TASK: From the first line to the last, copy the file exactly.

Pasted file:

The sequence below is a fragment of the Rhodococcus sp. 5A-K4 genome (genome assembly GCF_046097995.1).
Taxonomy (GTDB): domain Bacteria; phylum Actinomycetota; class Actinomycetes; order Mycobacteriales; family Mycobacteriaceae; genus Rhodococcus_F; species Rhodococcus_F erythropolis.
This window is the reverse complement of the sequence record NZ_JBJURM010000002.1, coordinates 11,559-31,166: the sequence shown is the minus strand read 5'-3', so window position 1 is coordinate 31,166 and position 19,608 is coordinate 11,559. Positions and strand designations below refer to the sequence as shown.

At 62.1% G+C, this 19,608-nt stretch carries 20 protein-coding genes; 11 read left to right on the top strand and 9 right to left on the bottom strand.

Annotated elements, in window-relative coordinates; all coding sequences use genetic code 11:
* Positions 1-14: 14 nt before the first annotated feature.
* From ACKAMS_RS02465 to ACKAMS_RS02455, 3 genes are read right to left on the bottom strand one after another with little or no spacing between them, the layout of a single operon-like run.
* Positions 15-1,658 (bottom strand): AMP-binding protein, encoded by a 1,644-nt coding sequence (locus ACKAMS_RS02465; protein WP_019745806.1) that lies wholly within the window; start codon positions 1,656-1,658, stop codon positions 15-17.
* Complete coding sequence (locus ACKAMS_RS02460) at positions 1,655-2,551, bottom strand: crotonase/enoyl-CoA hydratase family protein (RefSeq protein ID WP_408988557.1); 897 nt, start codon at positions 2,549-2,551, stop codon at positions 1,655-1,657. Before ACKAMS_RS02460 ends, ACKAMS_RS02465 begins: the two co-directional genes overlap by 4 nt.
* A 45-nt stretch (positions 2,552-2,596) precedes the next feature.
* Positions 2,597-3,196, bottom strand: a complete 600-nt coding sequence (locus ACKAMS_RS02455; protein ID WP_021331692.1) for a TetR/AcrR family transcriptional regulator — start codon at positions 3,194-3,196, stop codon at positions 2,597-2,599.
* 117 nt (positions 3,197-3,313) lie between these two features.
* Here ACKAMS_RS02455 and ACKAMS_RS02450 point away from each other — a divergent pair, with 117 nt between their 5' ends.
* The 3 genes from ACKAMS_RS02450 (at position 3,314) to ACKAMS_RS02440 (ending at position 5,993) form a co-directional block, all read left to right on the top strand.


The sequence below is a fragment of the Rhodococcus sp. 5A-K4 genome (genome assembly GCF_046097995.1).
Taxonomy (GTDB): domain Bacteria; phylum Actinomycetota; class Actinomycetes; order Mycobacteriales; family Mycobacteriaceae; genus Rhodococcus_F; species Rhodococcus_F erythropolis.
This window is the reverse complement of the sequence record NZ_JBJURM010000002.1, coordinates 11,559-31,166: the sequence shown is the minus strand read 5'-3', so window position 1 is coordinate 31,166 and position 19,608 is coordinate 11,559. Positions and strand designations below refer to the sequence as shown.

At 62.1% G+C, this 19,608-nt stretch carries 20 protein-coding genes; 11 read left to right on the top strand and 9 right to left on the bottom strand.

Annotated elements, in window-relative coordinates; all coding sequences use genetic code 11:
* Positions 1-14: 14 nt before the first annotated feature.
* From ACKAMS_RS02465 to ACKAMS_RS02455, 3 genes are read right to left on the bottom strand one after another with little or no spacing between them, the layout of a single operon-like run.
* Positions 15-1,658 (bottom strand): AMP-binding protein, encoded by a 1,644-nt coding sequence (locus ACKAMS_RS02465; protein WP_019745806.1) that lies wholly within the window; start codon positions 1,656-1,658, stop codon positions 15-17.
* Complete coding sequence (locus ACKAMS_RS02460) at positions 1,655-2,551, bottom strand: crotonase/enoyl-CoA hydratase family protein (RefSeq protein ID WP_408988557.1); 897 nt, start codon at positions 2,549-2,551, stop codon at positions 1,655-1,657. Before ACKAMS_RS02460 ends, ACKAMS_RS02465 begins: the two co-directional genes overlap by 4 nt.
* A 45-nt stretch (positions 2,552-2,596) precedes the next feature.
* Positions 2,597-3,196, bottom strand: a complete 600-nt coding sequence (locus ACKAMS_RS02455; protein ID WP_021331692.1) for a TetR/AcrR family transcriptional regulator — start codon at positions 3,194-3,196, stop codon at positions 2,597-2,599.
* 117 nt (positions 3,197-3,313) lie between these two features.
* Here ACKAMS_RS02455 and ACKAMS_RS02450 point away from each other — a divergent pair, with 117 nt between their 5' ends.
* The 3 genes from ACKAMS_RS02450 (at position 3,314) to ACKAMS_RS02440 (ending at position 5,993) form a co-directional block, all read left to right on the top strand.